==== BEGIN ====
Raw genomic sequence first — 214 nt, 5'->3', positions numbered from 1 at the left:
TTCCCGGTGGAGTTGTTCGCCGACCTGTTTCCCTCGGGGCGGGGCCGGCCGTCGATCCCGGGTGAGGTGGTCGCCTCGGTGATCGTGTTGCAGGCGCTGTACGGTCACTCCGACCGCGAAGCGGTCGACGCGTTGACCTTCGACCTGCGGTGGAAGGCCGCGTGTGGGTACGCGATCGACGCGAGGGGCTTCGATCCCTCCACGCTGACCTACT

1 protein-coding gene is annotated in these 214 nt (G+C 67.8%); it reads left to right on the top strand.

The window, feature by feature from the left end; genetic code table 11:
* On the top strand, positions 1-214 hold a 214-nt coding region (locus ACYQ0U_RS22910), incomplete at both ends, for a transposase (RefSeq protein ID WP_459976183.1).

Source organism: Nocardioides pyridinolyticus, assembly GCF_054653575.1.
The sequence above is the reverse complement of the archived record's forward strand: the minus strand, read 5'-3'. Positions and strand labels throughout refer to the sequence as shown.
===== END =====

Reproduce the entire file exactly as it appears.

Raw genomic sequence first — 214 nt, 5'->3', positions numbered from 1 at the left:
TTCCCGGTGGAGTTGTTCGCCGACCTGTTTCCCTCGGGGCGGGGCCGGCCGTCGATCCCGGGTGAGGTGGTCGCCTCGGTGATCGTGTTGCAGGCGCTGTACGGTCACTCCGACCGCGAAGCGGTCGACGCGTTGACCTTCGACCTGCGGTGGAAGGCCGCGTGTGGGTACGCGATCGACGCGAGGGGCTTCGATCCCTCCACGCTGACCTACT

1 protein-coding gene is annotated in these 214 nt (G+C 67.8%); it reads left to right on the top strand.

The window, feature by feature from the left end; genetic code table 11:
* On the top strand, positions 1-214 hold a 214-nt coding region (locus ACYQ0U_RS22910), incomplete at both ends, for a transposase (RefSeq protein ID WP_459976183.1).

Source organism: Nocardioides pyridinolyticus, assembly GCF_054653575.1.
The sequence above is the reverse complement of the archived record's forward strand: the minus strand, read 5'-3'. Positions and strand labels throughout refer to the sequence as shown.